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Mother.GAMER.Writer

Mother/Gamer/Writer is a personal review site specifically created for people who love reading and video games. Visit: http://empyreanedge.com/

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Drowning in You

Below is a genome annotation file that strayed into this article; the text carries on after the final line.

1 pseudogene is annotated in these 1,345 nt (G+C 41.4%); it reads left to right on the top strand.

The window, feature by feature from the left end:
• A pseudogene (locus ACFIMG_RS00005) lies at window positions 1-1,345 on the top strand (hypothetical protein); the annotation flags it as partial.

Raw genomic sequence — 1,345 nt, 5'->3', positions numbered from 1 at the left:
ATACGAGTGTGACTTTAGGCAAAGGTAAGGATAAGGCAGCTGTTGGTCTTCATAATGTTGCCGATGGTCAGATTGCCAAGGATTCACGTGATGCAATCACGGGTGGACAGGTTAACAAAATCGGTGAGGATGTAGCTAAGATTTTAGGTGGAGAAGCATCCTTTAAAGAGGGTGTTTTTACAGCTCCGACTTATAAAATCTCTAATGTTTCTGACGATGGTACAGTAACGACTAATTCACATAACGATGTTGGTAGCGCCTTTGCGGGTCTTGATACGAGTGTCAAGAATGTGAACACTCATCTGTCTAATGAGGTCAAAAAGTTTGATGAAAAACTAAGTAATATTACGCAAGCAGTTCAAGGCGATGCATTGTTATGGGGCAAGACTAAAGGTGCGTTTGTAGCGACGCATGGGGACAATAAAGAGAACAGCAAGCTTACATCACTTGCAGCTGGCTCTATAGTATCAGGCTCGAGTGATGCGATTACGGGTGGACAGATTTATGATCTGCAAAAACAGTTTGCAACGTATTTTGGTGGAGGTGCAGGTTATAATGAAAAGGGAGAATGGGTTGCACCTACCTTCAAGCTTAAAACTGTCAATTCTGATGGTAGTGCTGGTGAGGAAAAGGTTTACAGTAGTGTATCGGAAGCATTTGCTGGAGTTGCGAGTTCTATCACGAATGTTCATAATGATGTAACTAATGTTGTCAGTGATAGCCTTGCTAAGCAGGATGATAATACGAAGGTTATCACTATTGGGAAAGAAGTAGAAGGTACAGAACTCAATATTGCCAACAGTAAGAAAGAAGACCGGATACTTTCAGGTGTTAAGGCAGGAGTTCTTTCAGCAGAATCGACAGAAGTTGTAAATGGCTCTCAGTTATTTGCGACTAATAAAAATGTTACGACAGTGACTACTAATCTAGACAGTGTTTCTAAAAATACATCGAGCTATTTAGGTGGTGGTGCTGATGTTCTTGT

Drowning in You - Rebecca Berto Originally Reviewed At:Mother/Gamer/WriterRating: 3 ControllersReview Source: Blog TourReviewer: SarikaDrowning In You follows a story of two broken individuals who find solace in the arms of each other. Where Charlee is a good-girl, kind, honorable, Dexter is anything but. A harrowing event tied together their history, ruining Dexter’s image and further complicating the attraction that exists between the couple. I don’t want to give away too many details, but needless to say Drowning In You will provide a full, entertaining plot that romance-novel lovers will enjoy. The idea of this story was absolutely enthralling. I believe the concept of a girl being irrevocably in love with some she should despise is both intelligent and risky, although I believe the author pulled of this concept sufficiently well. I thought the relationship between Charlee and Dexter was representative to many modern ones today: relationships where your own sense of rationale disappears because of your own feelings for the significant other. One of the hidden undertones in the story was that love, indeed, does triumph all: and when you do love someone, all the lines between right and wrong disappear. However, this idea could have been strengthened by a heavier emphasis on the character development of the protagonists, which was seemingly absent throughout the book. I also consistently enjoyed the writing style in this novel. The dialogue was relatable, funny, and fast-paced, and her descriptions were very visually stimulating at times. However, often I found that the transitions between paragraphs or sentences were choppy, which deeply impacted the overall effect of the book as it severely interrupted the consistency of the text. Moreover, I found quite a few plot holes in this novel, including the involvement of Dexter’s ‘best friend’ Eliot in the book. The love triangle that followed seemed a bit too forced, and hindered the development of a significant theme: the dysfunctional nature of love and heartbreak. Also, the crude language towards the end seemed rather unnecessary and also quite out of place. However, the book was equipped with witty exchanges and the cliffhanger ending certainly left me dazed and excited. I would recommend this one to romance novel fans looking for a slow-paced read.